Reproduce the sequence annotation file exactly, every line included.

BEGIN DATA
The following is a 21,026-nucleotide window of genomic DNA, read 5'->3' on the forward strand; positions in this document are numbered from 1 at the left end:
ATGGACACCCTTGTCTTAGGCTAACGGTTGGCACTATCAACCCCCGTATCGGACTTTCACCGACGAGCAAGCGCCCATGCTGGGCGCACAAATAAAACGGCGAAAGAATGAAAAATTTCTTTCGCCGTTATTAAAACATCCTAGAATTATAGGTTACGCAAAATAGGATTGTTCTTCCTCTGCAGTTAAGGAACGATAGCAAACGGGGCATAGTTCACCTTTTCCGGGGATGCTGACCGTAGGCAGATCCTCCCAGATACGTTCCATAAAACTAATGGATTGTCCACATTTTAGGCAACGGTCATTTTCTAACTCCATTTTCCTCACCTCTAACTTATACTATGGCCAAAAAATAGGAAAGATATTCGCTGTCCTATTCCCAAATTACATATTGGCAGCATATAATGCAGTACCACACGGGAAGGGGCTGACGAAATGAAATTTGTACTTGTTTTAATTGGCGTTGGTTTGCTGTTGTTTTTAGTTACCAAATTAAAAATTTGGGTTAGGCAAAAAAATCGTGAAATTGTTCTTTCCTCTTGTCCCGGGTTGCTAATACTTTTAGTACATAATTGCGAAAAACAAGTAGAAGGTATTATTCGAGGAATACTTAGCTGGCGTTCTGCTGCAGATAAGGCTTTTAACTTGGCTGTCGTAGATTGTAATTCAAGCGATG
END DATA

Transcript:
The following is a 21,026-nucleotide window of genomic DNA, read 5'->3' on the forward strand; positions in this document are numbered from 1 at the left end:
ATGGACACCCTTGTCTTAGGCTAACGGTTGGCACTATCAACCCCCGTATCGGACTTTCACCGACGAGCAAGCGCCCATGCTGGGCGCACAAATAAAACGGCGAAAGAATGAAAAATTTCTTTCGCCGTTATTAAAACATCCTAGAATTATAGGTTACGCAAAATAGGATTGTTCTTCCTCTGCAGTTAAGGAACGATAGCAAACGGGGCATAGTTCACCTTTTCCGGGGATGCTGACCGTAGGCAGATCCTCCCAGATACGTTCCATAAAACTAATGGATTGTCCACATTTTAGGCAACGGTCATTTTCTAACTCCATTTTCCTCACCTCTAACTTATACTATGGCCAAAAAATAGGAAAGATATTCGCTGTCCTATTCCCAAATTACATATTGGCAGCATATAATGCAGTACCACACGGGAAGGGGCTGACGAAATGAAATTTGTACTTGTTTTAATTGGCGTTGGTTTGCTGTTGTTTTTAGTTACCAAATTAAAAATTTGGGTTAGGCAAAAAAATCGTGAAATTGTTCTTTCCTCTTGTCCCGGGTTGCTAATACTTTTAGTACATAATTGCGAAAAACAAGTAGAAGGTATTATTCGAGGAATACTTAGCTGGCGTTCTGCTGCAGATAAGGCTTTTAACTTGGCTGTCGTAGATTGTAATTCAAGCGATG